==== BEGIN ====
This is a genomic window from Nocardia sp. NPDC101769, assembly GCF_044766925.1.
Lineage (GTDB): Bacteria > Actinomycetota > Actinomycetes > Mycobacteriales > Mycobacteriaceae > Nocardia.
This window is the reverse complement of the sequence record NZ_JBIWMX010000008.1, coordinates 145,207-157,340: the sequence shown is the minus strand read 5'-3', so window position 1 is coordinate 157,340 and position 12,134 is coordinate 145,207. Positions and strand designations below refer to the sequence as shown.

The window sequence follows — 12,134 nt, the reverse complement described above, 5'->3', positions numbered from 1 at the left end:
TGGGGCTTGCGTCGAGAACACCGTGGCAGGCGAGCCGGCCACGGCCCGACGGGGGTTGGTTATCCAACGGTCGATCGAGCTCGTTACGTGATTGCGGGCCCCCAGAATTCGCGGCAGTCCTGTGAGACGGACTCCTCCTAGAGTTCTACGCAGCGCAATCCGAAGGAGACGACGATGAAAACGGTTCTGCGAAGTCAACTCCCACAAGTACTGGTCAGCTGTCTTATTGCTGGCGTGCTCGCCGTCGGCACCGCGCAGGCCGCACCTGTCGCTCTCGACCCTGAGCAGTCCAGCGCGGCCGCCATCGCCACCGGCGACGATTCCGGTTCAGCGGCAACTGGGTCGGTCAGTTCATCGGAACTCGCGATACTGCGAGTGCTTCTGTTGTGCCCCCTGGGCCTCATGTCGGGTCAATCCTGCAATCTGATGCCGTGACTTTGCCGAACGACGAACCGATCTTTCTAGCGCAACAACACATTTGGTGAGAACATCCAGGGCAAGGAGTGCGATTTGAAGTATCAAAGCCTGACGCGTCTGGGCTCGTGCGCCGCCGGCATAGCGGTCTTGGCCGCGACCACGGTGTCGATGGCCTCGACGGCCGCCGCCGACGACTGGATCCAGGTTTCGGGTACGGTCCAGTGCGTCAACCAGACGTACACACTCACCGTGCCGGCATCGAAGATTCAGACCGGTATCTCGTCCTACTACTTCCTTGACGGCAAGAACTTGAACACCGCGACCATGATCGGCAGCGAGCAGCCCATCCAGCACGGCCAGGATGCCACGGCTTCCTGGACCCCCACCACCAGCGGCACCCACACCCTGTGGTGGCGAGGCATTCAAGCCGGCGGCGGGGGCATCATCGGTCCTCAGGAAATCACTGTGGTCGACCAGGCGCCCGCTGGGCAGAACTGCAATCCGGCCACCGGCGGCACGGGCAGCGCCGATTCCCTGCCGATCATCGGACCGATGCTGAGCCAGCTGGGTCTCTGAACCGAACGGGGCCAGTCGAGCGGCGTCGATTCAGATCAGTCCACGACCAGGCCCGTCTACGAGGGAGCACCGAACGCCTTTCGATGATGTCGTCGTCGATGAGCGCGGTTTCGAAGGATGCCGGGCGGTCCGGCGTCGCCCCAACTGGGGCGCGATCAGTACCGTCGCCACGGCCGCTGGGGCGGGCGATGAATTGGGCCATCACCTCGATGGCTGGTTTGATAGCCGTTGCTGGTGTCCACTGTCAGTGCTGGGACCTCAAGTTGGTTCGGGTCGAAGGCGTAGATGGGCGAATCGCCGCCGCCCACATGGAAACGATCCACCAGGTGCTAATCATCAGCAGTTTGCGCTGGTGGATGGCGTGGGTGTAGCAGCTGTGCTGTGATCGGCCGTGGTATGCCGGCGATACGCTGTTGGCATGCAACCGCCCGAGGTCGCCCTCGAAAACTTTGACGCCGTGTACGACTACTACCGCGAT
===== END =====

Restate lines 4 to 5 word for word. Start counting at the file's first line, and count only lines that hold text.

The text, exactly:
The window sequence follows — 12,134 nt, the reverse complement described above, 5'->3', positions numbered from 1 at the left end:
TGGGGCTTGCGTCGAGAACACCGTGGCAGGCGAGCCGGCCACGGCCCGACGGGGGTTGGTTATCCAACGGTCGATCGAGCTCGTTACGTGATTGCGGGCCCCCAGAATTCGCGGCAGTCCTGTGAGACGGACTCCTCCTAGAGTTCTACGCAGCGCAATCCGAAGGAGACGACGATGAAAACGGTTCTGCGAAGTCAACTCCCACAAGTACTGGTCAGCTGTCTTATTGCTGGCGTGCTCGCCGTCGGCACCGCGCAGGCCGCACCTGTCGCTCTCGACCCTGAGCAGTCCAGCGCGGCCGCCATCGCCACCGGCGACGATTCCGGTTCAGCGGCAACTGGGTCGGTCAGTTCATCGGAACTCGCGATACTGCGAGTGCTTCTGTTGTGCCCCCTGGGCCTCATGTCGGGTCAATCCTGCAATCTGATGCCGTGACTTTGCCGAACGACGAACCGATCTTTCTAGCGCAACAACACATTTGGTGAGAACATCCAGGGCAAGGAGTGCGATTTGAAGTATCAAAGCCTGACGCGTCTGGGCTCGTGCGCCGCCGGCATAGCGGTCTTGGCCGCGACCACGGTGTCGATGGCCTCGACGGCCGCCGCCGACGACTGGATCCAGGTTTCGGGTACGGTCCAGTGCGTCAACCAGACGTACACACTCACCGTGCCGGCATCGAAGATTCAGACCGGTATCTCGTCCTACTACTTCCTTGACGGCAAGAACTTGAACACCGCGACCATGATCGGCAGCGAGCAGCCCATCCAGCACGGCCAGGATGCCACGGCTTCCTGGACCCCCACCACCAGCGGCACCCACACCCTGTGGTGGCGAGGCATTCAAGCCGGCGGCGGGGGCATCATCGGTCCTCAGGAAATCACTGTGGTCGACCAGGCGCCCGCTGGGCAGAACTGCAATCCGGCCACCGGCGGCACGGGCAGCGCCGATTCCCTGCCGATCATCGGACCGATGCTGAGCCAGCTGGGTCTCTGAACCGAACGGGGCCAGTCGAGCGGCGTCGATTCAGATCAGTCCACGACCAGGCCCGTCTACGAGGGAGCACCGAACGCCTTTCGATGATGTCGTCGTCGATGAGCGCGGTTTCGAAGGATGCCGGGCGGTCCGGCGTCGCCCCAACTGGGGCGCGATCAGTACCGTCGCCACGGCCGCTGGGGCGGGCGATGAATTGGGCCATCACCTCGATGGCTGGTTTGATAGCCGTTGCTGGTGTCCACTGTCAGTGCTGGGACCTCAAGTTGGTTCGGGTCGAAGGCGTAGATGGGCGAATCGCCGCCGCCCACATGGAAACGATCCACCAGGTGCTAATCATCAGCAGTTTGCGCTGGTGGATGGCGTGGGTGTAGCAGCTGTGCTGTGATCGGCCGTGGTATGCCGGCGATACGCTGTTGGCATGCAACCGCCCGAGGTCGCCCTCGAAAACTTTGACGCCGTGTACGACTACTACCGCGAT